This pillar is particularly relevant in this period of confinement and massive working-from-home. Attending Zoom meetings in our living room, possibly with our kids playing nearby, can’t help but highlight personal environments and circumstances that used to be hidden or at least ignored.

Once again, this pillar completely applies to agile teams, in which team members are asked to be themselves to facilitate communication in the group. And to help you safely reach this level of authenticity, TeamMood allows you to share your current state of mind with your team.

Embrace an evolutionary purpose

Budgets, multi-year plans, and projections are common practice in most companies. But instead of taking it as it is, merely dreams and intentions for the future, companies hold to them and strive to make them happen. Let’s be honest, how can we predict anything in our complex and ever-evolving world? 2020 is a perfect example, and I believe radical changes are yet to come. 

In teal organizations, instead of trying to predict and control the future, employees are encouraged to listen and understand what they are called upon to become and where they are naturally heading. The organization’s purpose is the result of the personal purposes, causes and values of the people who comprise it. Therefore, it evolves over time as the organization grows and people join or leave it.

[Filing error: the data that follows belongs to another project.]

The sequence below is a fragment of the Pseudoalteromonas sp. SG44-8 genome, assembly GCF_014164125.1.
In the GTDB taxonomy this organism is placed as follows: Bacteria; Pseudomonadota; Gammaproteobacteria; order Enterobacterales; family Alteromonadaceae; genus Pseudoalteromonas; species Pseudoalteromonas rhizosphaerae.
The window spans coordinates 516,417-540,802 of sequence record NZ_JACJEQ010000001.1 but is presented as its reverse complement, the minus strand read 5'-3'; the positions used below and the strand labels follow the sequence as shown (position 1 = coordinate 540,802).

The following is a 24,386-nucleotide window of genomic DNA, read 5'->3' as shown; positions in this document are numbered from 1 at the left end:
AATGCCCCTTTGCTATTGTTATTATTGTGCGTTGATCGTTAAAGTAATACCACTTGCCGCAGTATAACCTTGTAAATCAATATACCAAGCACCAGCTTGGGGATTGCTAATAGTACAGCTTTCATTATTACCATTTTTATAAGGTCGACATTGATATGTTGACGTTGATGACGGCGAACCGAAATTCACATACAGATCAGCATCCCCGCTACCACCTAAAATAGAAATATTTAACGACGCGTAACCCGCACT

Adopting an evolutionary purpose makes organizations more resilient, like a living system, which has a natural aptitude for change. Agile teams that embrace this state of mind will therefore be in a position to “adapt to change more than following the plan” (agile manifesto’s fourth principle) while listening to weak signals and making sensible choices according to the context around us. 

I truly believe that if considered as a whole, given the freedom to self-organize and questioned about their purpose, values, and cases, agile (or not) team members will work towards the “desired change”, one that is concerned with social value and the impact on living beings – to borrow the words of Jean-Pascal Boignard, Claude Aubry, and Anthony Cassaigne.

Does that sound crazy to you? Utopian? Unrealistic? Yet dozens of companies around the world are successfully applying some of these principles: The Morning Star Company 🇺🇸, Patagonia 🇺🇸, AES (international), Buurtzorg 🇳🇱, ESBZ 🇩🇪, FAVI 🇫🇷, Varkey 🇬🇧, and many more. 


Thanks to Adrien Tardif for his comments 🙏.

Header picture by Karim MANJRA on Unsplash